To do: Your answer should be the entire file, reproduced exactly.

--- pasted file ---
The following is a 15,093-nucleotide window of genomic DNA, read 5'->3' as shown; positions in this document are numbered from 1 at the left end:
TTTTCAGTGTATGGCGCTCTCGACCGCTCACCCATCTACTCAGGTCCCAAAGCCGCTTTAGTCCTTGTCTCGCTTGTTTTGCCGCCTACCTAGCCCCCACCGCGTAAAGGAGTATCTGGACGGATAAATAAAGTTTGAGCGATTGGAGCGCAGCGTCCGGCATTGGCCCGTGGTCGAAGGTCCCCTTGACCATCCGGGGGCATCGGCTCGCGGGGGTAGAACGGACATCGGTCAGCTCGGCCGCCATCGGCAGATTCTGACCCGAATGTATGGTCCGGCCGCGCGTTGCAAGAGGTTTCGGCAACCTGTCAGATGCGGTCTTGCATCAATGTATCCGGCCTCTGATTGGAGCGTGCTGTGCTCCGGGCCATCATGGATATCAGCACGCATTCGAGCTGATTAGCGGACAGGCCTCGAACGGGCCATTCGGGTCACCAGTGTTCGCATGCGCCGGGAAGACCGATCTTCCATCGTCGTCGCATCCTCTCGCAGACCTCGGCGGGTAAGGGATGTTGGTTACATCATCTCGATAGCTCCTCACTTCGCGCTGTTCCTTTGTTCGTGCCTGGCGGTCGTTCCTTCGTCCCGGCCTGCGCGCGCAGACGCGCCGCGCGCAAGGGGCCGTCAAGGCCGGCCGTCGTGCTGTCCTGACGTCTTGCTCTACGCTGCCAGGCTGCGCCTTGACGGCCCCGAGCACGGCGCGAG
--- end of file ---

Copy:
The following is a 15,093-nucleotide window of genomic DNA, read 5'->3' as shown; positions in this document are numbered from 1 at the left end:
TTTTCAGTGTATGGCGCTCTCGACCGCTCACCCATCTACTCAGGTCCCAAAGCCGCTTTAGTCCTTGTCTCGCTTGTTTTGCCGCCTACCTAGCCCCCACCGCGTAAAGGAGTATCTGGACGGATAAATAAAGTTTGAGCGATTGGAGCGCAGCGTCCGGCATTGGCCCGTGGTCGAAGGTCCCCTTGACCATCCGGGGGCATCGGCTCGCGGGGGTAGAACGGACATCGGTCAGCTCGGCCGCCATCGGCAGATTCTGACCCGAATGTATGGTCCGGCCGCGCGTTGCAAGAGGTTTCGGCAACCTGTCAGATGCGGTCTTGCATCAATGTATCCGGCCTCTGATTGGAGCGTGCTGTGCTCCGGGCCATCATGGATATCAGCACGCATTCGAGCTGATTAGCGGACAGGCCTCGAACGGGCCATTCGGGTCACCAGTGTTCGCATGCGCCGGGAAGACCGATCTTCCATCGTCGTCGCATCCTCTCGCAGACCTCGGCGGGTAAGGGATGTTGGTTACATCATCTCGATAGCTCCTCACTTCGCGCTGTTCCTTTGTTCGTGCCTGGCGGTCGTTCCTTCGTCCCGGCCTGCGCGCGCAGACGCGCCGCGCGCAAGGGGCCGTCAAGGCCGGCCGTCGTGCTGTCCTGACGTCTTGCTCTACGCTGCCAGGCTGCGCCTTGACGGCCCCGAGCACGGCGCGAG